Chicago Tribune's Scores

For 4,468 reviews, this publication has graded:
  • 64% higher than the average critic
  • 2% same as the average critic
  • 34% lower than the average critic
On average, this publication grades 3.8 points higher than other critics. (0-100 point scale)
Average Movie review score: 66
Highest review score: 100 Gosford Park
Lowest review score: 0 Did You Hear About the Morgans?
Score distribution:
4,468 movie reviews
  1. Falls flat on its face.
  2. A mind-numbing, bloody, ridiculous experience.
    • Chicago Tribune
  3. An almost terminally sappy youth romance.
    • Chicago Tribune
  4. In this bizarre tale of man among the apes and a psychiatrist among madmen -- an over-emotional hybrid of "Gorillas in the Mist" and "One Flew Over the Cuckoo's Nest" -- style buries substance.
  5. Kollek's fondness for whimsical plot turns adds still more random elements to a movie that at times seems edited by a blindfolded monkey.
    • Chicago Tribune
  6. This was a mission that should have been aborted long ago.
  7. Not without its humorous moments, but they are too few and far between.
  8. How is it possible that actors as expert as Close and Depardieu can wind up together in a mostly brainless big-budget stinker?
    • Chicago Tribune
    • 52 Metascore
    • 38 Critic Score
    Absurdly unrealistic at times.
    • Chicago Tribune
  9. Nostalgia has no real point to make here. All that Famuyiwa can hope to accomplish is to tell his story well. In this area he is less than competent.
  10. This is one of those would-be blockbusters that wants to have it both ways: It includes enough political commentary to have pretensions of seriousness, yet it's engineered to satisfy the explosion cravings of Schwarzenegger action fans, if any are left.
  11. One more movie comedy about how love can turn you into an idiot. And its major flaw, among many others, is that the idiocy takes over the movie.
    • Chicago Tribune
  12. Isn't much more creative than your average gross-out comedy.
    • Chicago Tribune
  13. An oppressively cute Manhattan time-travel romantic comedy that’s lost in time, space and cliches.
  14. Packed with gratuitous dumb moments -- which is too bad, given that the premise has promise.
    • Chicago Tribune
  15. (Kids) are likely to reject Grizzly Falls as though it were a piece of chewed-over bear fat.
    • Chicago Tribune
    • 31 Metascore
    • 38 Critic Score
    Too bad the movie concentrates on the male point of view because it kicks to life when Zellweger is on screen.
    • Chicago Tribune
  16. All the obligatory plot elements are there. Love and loss, anger and forgiveness, illness and death. But they never flow together to make a coherent story. Instead, they just pop up whenever the script is in trouble. Which is all the time.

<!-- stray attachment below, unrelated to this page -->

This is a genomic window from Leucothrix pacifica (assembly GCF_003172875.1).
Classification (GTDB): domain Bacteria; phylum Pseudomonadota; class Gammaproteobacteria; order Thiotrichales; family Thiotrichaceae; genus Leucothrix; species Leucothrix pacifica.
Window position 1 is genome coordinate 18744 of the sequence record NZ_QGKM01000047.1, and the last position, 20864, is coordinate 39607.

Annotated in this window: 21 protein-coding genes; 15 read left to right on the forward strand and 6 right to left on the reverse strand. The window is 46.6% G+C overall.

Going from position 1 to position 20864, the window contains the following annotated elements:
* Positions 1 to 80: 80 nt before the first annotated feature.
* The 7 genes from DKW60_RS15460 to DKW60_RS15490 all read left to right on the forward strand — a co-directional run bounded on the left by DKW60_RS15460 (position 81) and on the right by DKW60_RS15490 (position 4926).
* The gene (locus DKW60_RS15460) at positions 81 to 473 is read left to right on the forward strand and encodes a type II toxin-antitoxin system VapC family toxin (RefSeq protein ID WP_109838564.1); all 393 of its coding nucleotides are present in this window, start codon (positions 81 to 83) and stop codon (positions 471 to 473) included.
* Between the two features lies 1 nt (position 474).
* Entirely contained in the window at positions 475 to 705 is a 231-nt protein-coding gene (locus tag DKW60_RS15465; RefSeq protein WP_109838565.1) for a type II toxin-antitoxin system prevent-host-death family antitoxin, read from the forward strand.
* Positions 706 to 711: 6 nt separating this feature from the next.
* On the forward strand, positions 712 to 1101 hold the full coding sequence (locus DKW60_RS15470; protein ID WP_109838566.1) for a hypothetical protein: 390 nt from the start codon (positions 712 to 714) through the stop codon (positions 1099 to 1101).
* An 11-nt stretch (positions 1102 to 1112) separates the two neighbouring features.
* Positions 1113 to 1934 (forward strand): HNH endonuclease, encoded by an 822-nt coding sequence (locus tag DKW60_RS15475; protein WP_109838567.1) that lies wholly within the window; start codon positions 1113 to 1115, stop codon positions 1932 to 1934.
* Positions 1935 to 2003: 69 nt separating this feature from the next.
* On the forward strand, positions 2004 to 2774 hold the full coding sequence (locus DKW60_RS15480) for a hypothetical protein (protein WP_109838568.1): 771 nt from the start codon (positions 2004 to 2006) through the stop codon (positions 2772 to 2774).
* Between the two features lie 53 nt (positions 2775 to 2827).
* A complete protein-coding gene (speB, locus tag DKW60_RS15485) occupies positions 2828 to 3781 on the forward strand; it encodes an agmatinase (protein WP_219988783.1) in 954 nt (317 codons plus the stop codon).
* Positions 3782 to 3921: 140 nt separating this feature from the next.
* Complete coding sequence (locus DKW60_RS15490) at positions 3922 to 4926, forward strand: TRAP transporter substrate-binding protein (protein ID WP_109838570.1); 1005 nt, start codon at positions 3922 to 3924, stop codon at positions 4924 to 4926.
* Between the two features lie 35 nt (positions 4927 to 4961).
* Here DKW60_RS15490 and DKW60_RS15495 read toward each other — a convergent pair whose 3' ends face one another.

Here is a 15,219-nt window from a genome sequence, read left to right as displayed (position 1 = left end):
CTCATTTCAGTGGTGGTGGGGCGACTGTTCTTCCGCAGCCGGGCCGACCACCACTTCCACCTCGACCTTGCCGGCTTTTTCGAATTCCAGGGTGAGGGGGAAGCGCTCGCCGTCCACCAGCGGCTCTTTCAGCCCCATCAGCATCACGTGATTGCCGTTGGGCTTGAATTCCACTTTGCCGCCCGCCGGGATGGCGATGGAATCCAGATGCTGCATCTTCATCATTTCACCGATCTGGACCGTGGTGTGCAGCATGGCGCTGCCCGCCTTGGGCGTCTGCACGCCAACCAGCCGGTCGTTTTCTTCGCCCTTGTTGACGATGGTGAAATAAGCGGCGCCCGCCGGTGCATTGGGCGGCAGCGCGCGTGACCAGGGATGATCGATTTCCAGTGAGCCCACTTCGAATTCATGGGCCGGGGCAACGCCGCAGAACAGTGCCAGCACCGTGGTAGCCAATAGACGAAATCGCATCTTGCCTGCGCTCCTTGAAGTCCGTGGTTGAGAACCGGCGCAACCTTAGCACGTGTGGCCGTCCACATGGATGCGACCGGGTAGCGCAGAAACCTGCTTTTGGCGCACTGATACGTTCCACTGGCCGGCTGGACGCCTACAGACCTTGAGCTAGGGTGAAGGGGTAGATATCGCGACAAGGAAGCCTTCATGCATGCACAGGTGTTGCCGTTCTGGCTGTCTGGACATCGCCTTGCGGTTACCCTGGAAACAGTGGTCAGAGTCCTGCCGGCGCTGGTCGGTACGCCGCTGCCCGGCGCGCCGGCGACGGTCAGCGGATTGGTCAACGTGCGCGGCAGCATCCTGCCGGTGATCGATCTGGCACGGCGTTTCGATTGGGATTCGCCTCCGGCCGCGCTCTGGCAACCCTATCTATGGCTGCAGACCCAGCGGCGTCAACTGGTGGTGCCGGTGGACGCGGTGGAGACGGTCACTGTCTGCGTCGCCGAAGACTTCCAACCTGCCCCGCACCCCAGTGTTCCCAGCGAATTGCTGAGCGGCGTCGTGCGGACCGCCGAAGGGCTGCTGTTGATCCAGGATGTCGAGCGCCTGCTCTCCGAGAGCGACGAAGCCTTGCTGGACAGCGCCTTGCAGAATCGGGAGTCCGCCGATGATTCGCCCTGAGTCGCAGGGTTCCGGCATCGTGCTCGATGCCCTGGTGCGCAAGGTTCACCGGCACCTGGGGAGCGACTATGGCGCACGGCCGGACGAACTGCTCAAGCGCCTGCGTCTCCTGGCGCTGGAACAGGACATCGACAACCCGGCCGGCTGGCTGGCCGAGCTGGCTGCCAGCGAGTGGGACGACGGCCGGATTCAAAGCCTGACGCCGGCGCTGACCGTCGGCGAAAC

• Chicago Tribune
  17. I can only hope that this film was a lot of fun to make. That way, someone will have enjoyed the experience.
  18. A grotesque slumgullion of kung fu, studio schlock and pseudo-Dumas swashbuckling that leaves you longing for Doug Fairbanks --or even Don Ameche and The Ritz Brothers.
    • Chicago Tribune
  19. So nonsensical you don't understand why anyone would actually make it.
  20. Although Where's Marlowe abounds with many supposedly clever ideas, it's about as badly made as anything you'll see anywhere on television.
  21. We've since seen plenty of self-satisfied smart alecks, and Freddy, as written and played, brings nothing new to the party.
    • Chicago Tribune
  22. When a movie is structured around the unveiling of secrets, you ought to care what the answers are. But writer-director Adam Brooks (Almost You), never offers any compelling reason to do so.
    • Chicago Tribune
  23. That it is a pseudo-hip filmmaking fantasy doesn't make it any less pretentious, or any less a turnoff.
    • Chicago Tribune
    • 19 Metascore
    • 38 Critic Score
    Children's films can be thrilling affairs for parents and kids. Unfortunately, this film is not likely to thrill either group.
  24. A lame duck.
  25. Falls prey to a boatload of screenwriting cliches that sink it faster than a leaky freighter.
  26. Accomplishes something I would have thought impossible. It made me appreciate its 1994 predecessor, "The Flintstones."
    • Chicago Tribune
  27. Meets the low standards of a mediocre TV movie.
    • Chicago Tribune
  28. Strangely unmoving. So what went wrong?
  29. What we have here is a much less radical movie than writer Hughes probably believes he has created. Yes, he's given us an individualistic girl, but she swoons like a robot after the first reasonably human WASP or WASC asks her for a date. [2 Feb 1986]
    • Chicago Tribune
  30. Recycling the regressive humor of his (Sandler’s) previous films, it piles on so much sentimentality that you wonder how anyone could consider him a renegade. [25 June 1999, Friday, p.A]
    • Chicago Tribune
  31. Let's just say that not revealing this film's idiotic intricacies would be like not divulging that the fish is rotten lest the news spoil the surprise of food poisoning. [28 May 1999, Friday, p.A]
    • Chicago Tribune
  32. A fast, slick, outlandish fiasco that starts out well and then seems to drop right off a cliff.
    • 31 Metascore
    • 38 Critic Score
    If the filmmakers wanted to talk so much, they should have just gotten together for a long, anecdote-filled, wine-soaked Spanish dinner party and amused themselves.
  33. Scott treats the material as if it were grist for a 30-second spot or a rowdy music video.
  34. Give David Arquette credit. He shares nearly all his screen time in See Spot Run with a clever canine and a cute kid and still manages to pull off his usual nutty-slapstick routine with gusto.
  35. The best thing about star and co-writer David Spade's Dickie Roberts, Former Child Star is the end-title sequence, a big, sassy sing-along in which dozens of old TV child stars spew out defiant jokes about their old careers and fame's fickle fingers.
    • 36 Metascore
    • 38 Critic Score
    Horror movies don't have to make sense in the real world, but when you have to help their internal logic along this much, it's pretty much a cue for heckling -- or checking your watch.
  36. The actors had little to work with in this passe social satire, but sharper performances might have saved Marci from total humorless ruin.
  37. In the end you don't believe what you're watching, and you don't care. This party is a drag.
  38. A comedy murder mystery gone seriously astray, boasts an immensely talented cast .
    • Chicago Tribune
  39. So filled with illogical twists and ridiculous turns, that eventually it evokes unintentional laughs.
  40. A gaudy yet grim science-fiction horror movie of such surpassing silliness, humorless intensity and stylistic overkill that watching it may actually put you in a state of paranoia.
  41. Stumbles from cliche to cliche:
  42. Contains too little of the original's campy spirit and too many whistles, bells, explosions and screams.
  43. Some movies should never have been made, and high on that list is the addled new remake of Rollerball.
  44. Though I would agree it's original -- it's the first aboveground romance movie I've seen in which the heroine is repeatedly spanked, verbally tormented and tied to a chair by her lover--- it's not an experience I much enjoyed.